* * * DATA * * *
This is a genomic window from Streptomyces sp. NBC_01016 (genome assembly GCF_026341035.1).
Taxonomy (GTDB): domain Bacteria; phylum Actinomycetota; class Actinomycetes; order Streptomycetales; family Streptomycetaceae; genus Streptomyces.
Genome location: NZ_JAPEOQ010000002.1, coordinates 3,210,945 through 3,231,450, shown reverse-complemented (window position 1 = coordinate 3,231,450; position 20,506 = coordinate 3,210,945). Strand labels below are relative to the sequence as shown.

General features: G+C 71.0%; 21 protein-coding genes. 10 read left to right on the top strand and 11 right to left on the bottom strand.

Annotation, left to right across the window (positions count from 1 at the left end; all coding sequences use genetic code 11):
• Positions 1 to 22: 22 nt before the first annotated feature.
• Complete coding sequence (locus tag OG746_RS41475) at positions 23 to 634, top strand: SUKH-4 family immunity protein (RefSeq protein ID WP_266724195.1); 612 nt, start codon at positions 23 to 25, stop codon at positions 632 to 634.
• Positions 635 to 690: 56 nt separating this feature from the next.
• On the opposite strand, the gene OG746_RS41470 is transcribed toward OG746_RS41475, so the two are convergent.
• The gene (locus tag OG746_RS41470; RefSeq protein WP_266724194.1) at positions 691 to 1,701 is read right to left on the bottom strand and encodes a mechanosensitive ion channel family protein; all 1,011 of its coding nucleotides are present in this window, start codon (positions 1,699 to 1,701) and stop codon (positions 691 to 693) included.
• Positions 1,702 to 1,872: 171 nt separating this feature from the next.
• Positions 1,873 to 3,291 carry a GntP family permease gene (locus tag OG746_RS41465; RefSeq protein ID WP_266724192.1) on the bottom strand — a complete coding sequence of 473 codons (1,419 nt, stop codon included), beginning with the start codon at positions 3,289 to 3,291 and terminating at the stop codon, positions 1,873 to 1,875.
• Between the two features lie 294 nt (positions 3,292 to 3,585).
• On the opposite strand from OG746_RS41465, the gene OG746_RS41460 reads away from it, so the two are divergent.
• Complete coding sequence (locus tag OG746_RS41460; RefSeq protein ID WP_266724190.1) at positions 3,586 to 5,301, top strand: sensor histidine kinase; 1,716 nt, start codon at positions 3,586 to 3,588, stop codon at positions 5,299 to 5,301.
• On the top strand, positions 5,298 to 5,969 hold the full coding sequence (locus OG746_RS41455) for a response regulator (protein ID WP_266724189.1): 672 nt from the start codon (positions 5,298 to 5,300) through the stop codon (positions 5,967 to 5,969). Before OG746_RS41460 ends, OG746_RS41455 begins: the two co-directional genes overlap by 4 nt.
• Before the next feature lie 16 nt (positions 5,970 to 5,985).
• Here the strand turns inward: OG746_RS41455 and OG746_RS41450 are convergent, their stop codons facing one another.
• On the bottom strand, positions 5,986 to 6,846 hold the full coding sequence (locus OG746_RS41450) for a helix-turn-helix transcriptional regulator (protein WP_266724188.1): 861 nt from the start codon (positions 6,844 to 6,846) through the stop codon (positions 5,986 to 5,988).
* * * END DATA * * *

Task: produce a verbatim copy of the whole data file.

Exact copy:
This is a genomic window from Streptomyces sp. NBC_01016 (genome assembly GCF_026341035.1).
Taxonomy (GTDB): domain Bacteria; phylum Actinomycetota; class Actinomycetes; order Streptomycetales; family Streptomycetaceae; genus Streptomyces.
Genome location: NZ_JAPEOQ010000002.1, coordinates 3,210,945 through 3,231,450, shown reverse-complemented (window position 1 = coordinate 3,231,450; position 20,506 = coordinate 3,210,945). Strand labels below are relative to the sequence as shown.

General features: G+C 71.0%; 21 protein-coding genes. 10 read left to right on the top strand and 11 right to left on the bottom strand.

Annotation, left to right across the window (positions count from 1 at the left end; all coding sequences use genetic code 11):
• Positions 1 to 22: 22 nt before the first annotated feature.
• Complete coding sequence (locus tag OG746_RS41475) at positions 23 to 634, top strand: SUKH-4 family immunity protein (RefSeq protein ID WP_266724195.1); 612 nt, start codon at positions 23 to 25, stop codon at positions 632 to 634.
• Positions 635 to 690: 56 nt separating this feature from the next.
• On the opposite strand, the gene OG746_RS41470 is transcribed toward OG746_RS41475, so the two are convergent.
• The gene (locus tag OG746_RS41470; RefSeq protein WP_266724194.1) at positions 691 to 1,701 is read right to left on the bottom strand and encodes a mechanosensitive ion channel family protein; all 1,011 of its coding nucleotides are present in this window, start codon (positions 1,699 to 1,701) and stop codon (positions 691 to 693) included.
• Positions 1,702 to 1,872: 171 nt separating this feature from the next.
• Positions 1,873 to 3,291 carry a GntP family permease gene (locus tag OG746_RS41465; RefSeq protein ID WP_266724192.1) on the bottom strand — a complete coding sequence of 473 codons (1,419 nt, stop codon included), beginning with the start codon at positions 3,289 to 3,291 and terminating at the stop codon, positions 1,873 to 1,875.
• Between the two features lie 294 nt (positions 3,292 to 3,585).
• On the opposite strand from OG746_RS41465, the gene OG746_RS41460 reads away from it, so the two are divergent.
• Complete coding sequence (locus tag OG746_RS41460; RefSeq protein ID WP_266724190.1) at positions 3,586 to 5,301, top strand: sensor histidine kinase; 1,716 nt, start codon at positions 3,586 to 3,588, stop codon at positions 5,299 to 5,301.
• On the top strand, positions 5,298 to 5,969 hold the full coding sequence (locus OG746_RS41455) for a response regulator (protein ID WP_266724189.1): 672 nt from the start codon (positions 5,298 to 5,300) through the stop codon (positions 5,967 to 5,969). Before OG746_RS41460 ends, OG746_RS41455 begins: the two co-directional genes overlap by 4 nt.
• Before the next feature lie 16 nt (positions 5,970 to 5,985).
• Here the strand turns inward: OG746_RS41455 and OG746_RS41450 are convergent, their stop codons facing one another.
• On the bottom strand, positions 5,986 to 6,846 hold the full coding sequence (locus OG746_RS41450) for a helix-turn-helix transcriptional regulator (protein WP_266724188.1): 861 nt from the start codon (positions 6,844 to 6,846) through the stop codon (positions 5,986 to 5,988).